Iris Reyes gives a Hans van Manen workshop

photo: Altin Kafira

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Starting on 16 November, répétiteur and former dancer Iris Reyes will be giving a one-week workshop to NBA 7 and first-year Associate Degree students. She’ll be introducing them to various highlights from the repertoire of master choreographer and patron of the Dutch National Ballet Academy, Hans van Manen. As a dancer, Iris was one of the figureheads of Conny Janssen Danst, for which she received the VSCD Silver Dance Award in 2001. Following her dancing career, she worked for twelve years as a répétiteur with Introdans, where one of her jobs was to assist Mea Venema (Van Manen’s regular répétiteur) in rehearsing many creations by Van Manen. It was a great honour, says Iris, “because Hans was the reason I came over to the Netherlands from my homeland Venezuela”.

At the age of sixteen, when she had just joined Ballet Nacional de Caracas, she saw a piece by Hans van Manen for the first time: 5 Tangos, performed by Ballet Nuevo Mundo de Caracas. Iris Reyes says “It was love at first sight! From then on, I dreamed of dancing in the Netherlands some day”.
That day came a bit later, as first Iris made her career in her homeland. With Ballet Nacional de Caracas, she danced Juliet in Romeo and Juliet and main roles in ballets by master choreographer George Balanchine. But at the age of twenty-three, she took a leap in the dark, giving up her job and coming to the Netherlands; a country she knew nothing about. “I auditioned for Dutch National Ballet, but the Netherlands had so much to offer on the dance scene that in the end I thought it would be more exciting, interesting and instructive to develop as a freelance dancer and work with different choreographers. I wanted to become a versatile dancer”.

‘Wow’ moment
During her first years in the Netherlands, Iris worked on an ad hoc basis with choreographers like Ted Brandsen (then a freelancer), Norbert Taatgen and Voortman/De Jonge. In 1993, she found her place with Conny Janssen Danst, where she danced for ten years and became one of the foremost female dancers of the Netherlands. It was there, still during her dancing career, that she started taking rehearsals. In 2006, Roel Voorintholt asked her to join Introdans as a répétiteur. “That was a real ‘wow’ moment. Because then I ended up unexpectedly coming into contact with Hans van Manen, as Introdans has many of his ballets in its repertoire. I told Roel how much I admired Hans’s work and for how long I’d admired it, and from then on I became the regular assistant to Mea Venema, who teaches Hans’s ballets all over the world on behalf of the Hans van Manen Foundation”.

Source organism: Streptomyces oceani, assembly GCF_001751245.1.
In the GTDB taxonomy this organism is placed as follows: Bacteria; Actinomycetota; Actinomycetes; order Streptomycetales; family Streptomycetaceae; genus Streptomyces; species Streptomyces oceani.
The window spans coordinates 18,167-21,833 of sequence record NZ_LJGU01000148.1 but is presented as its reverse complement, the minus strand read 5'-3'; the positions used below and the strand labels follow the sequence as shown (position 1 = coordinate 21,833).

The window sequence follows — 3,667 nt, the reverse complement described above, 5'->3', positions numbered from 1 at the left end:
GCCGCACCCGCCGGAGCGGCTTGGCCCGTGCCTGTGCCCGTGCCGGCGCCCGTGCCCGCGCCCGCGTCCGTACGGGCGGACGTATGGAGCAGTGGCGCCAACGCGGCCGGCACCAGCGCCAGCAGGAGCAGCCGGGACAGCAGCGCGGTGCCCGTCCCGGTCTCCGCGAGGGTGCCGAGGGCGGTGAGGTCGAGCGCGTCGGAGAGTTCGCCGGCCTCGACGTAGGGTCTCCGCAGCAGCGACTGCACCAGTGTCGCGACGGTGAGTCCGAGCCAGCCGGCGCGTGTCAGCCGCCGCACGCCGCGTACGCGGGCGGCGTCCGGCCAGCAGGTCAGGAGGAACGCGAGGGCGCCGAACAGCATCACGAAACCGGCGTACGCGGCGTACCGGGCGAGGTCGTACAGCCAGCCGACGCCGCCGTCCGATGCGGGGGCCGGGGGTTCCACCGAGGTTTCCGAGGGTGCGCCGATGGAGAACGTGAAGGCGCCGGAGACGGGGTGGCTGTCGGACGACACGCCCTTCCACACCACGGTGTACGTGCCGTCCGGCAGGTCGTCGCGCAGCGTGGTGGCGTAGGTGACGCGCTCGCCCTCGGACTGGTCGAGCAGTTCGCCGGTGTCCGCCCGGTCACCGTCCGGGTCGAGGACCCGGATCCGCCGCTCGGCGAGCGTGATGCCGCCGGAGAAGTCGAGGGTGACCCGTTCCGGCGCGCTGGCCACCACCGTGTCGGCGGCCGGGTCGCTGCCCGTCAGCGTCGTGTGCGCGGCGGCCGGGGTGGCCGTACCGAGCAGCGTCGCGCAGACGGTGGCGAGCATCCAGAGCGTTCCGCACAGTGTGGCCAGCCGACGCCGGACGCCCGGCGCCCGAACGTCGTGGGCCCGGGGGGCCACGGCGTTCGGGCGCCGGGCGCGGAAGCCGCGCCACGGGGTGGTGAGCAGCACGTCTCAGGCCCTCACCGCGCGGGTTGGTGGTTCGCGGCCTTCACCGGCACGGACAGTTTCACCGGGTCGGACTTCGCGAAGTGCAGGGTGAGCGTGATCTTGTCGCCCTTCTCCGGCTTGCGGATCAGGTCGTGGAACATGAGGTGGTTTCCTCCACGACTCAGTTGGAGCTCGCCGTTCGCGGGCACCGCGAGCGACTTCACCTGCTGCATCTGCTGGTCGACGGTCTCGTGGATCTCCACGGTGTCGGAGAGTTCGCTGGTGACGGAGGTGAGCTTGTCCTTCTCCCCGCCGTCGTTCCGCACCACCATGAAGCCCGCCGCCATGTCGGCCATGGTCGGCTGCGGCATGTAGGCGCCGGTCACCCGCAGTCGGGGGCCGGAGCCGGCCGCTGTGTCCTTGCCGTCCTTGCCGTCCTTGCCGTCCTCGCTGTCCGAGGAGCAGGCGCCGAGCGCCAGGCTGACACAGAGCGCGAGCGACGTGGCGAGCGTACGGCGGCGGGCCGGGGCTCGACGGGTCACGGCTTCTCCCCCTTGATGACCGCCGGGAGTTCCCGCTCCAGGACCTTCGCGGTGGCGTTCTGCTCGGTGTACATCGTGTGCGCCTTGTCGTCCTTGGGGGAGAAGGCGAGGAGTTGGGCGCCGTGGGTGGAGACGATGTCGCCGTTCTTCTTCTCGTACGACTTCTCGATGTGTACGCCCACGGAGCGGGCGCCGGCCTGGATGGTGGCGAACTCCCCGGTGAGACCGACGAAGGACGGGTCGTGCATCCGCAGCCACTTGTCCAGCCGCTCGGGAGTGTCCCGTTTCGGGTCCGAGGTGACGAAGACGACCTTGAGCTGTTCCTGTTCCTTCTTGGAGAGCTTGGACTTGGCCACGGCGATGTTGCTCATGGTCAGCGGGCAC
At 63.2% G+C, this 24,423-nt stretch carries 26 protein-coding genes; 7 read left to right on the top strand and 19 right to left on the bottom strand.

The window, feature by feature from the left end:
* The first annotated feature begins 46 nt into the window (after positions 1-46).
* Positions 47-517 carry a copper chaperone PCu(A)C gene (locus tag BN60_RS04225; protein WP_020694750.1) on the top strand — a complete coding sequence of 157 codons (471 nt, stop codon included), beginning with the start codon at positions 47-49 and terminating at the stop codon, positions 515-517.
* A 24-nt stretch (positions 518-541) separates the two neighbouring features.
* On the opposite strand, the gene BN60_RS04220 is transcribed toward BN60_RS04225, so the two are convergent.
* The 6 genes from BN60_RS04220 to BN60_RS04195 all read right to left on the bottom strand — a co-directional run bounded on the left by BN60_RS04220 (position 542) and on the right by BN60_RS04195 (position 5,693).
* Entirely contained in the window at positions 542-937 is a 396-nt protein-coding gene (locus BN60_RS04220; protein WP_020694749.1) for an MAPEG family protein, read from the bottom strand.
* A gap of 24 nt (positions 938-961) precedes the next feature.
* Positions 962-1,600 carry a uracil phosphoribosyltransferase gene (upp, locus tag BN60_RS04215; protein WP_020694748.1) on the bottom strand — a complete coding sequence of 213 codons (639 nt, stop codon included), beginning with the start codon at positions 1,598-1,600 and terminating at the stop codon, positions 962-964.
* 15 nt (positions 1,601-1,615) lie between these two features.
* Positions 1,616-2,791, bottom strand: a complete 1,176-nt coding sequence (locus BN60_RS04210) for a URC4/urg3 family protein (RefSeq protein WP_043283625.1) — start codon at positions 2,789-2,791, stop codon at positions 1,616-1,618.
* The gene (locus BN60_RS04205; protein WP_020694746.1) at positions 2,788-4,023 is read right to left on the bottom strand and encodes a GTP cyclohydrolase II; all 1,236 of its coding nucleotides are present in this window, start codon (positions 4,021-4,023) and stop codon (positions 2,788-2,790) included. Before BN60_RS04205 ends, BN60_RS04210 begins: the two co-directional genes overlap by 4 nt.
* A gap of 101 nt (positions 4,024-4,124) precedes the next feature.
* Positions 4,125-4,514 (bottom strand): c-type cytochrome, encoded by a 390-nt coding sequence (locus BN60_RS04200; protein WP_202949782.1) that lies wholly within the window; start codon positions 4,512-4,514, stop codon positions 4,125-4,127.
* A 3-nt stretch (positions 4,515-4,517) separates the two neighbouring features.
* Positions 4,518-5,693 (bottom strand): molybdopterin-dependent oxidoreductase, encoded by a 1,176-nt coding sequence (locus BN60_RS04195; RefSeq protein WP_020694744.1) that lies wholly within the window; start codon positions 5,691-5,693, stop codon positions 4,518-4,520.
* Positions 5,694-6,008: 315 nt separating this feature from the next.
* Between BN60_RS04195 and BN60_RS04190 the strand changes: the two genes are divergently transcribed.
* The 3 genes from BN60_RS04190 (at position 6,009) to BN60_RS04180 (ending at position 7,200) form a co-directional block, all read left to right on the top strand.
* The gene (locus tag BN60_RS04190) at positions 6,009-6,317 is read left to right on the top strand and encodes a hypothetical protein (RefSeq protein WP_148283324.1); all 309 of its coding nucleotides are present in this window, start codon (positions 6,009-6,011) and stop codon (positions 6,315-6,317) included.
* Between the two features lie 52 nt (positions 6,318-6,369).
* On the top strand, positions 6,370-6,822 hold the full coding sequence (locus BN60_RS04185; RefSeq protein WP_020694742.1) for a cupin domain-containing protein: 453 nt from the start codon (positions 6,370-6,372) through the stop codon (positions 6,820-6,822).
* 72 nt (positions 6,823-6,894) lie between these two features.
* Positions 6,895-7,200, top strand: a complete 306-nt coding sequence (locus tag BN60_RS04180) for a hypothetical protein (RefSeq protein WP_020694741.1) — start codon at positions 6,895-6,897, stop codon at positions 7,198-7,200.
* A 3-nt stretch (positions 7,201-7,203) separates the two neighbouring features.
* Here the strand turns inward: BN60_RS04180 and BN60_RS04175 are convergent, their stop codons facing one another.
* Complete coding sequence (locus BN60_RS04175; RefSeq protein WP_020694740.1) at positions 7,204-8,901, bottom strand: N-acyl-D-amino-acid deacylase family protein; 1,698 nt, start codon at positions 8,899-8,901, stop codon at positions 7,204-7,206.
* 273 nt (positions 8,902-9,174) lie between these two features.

Tension and swing
Since then, Iris has taught many ballets with Introdans and with other companies, including the five works she will be introducing the NBA students to during her workshop: In and Out, In the Future, Polish Pieces, Squares and Bits & Pieces. Iris says, “They’re very challenging ballets for young dancers. They have to get to grips with Hans’s very individual style and express his enormous musicality, as well as the suppressed tension and the swing that are so characteristic of his work. And they also have to learn how essential the direction of the eyes is to Hans’s work. But maybe the most difficult thing is being grounded. Hans’s ballets are always ‘in’ the ground, which is a real challenge for classically trained dancers. It’s also important that they dare to show their personality and take risks. Hans loves dancers who take risks”.
“At the same time”, says Iris, “the workshop is not so much about the end results, but more about the process and about the inspiration I hope to convey. It’s wonderful and very important that students get the opportunity at such a young age to become familiar with Hans’s work and to physically experience what it’s like to dance his ballets. So not only are we going to get down to some serious work, but we’re also going to have lots of fun and – just as Hans would want – let it swing”.

The photos accompanying this interview show Iris Reyes at work with the Dutch National Ballet’s Junior Company, where she taught Hans van Manen’s In and Out this spring.



photo: Altin Kafira

photo: Altin Kafira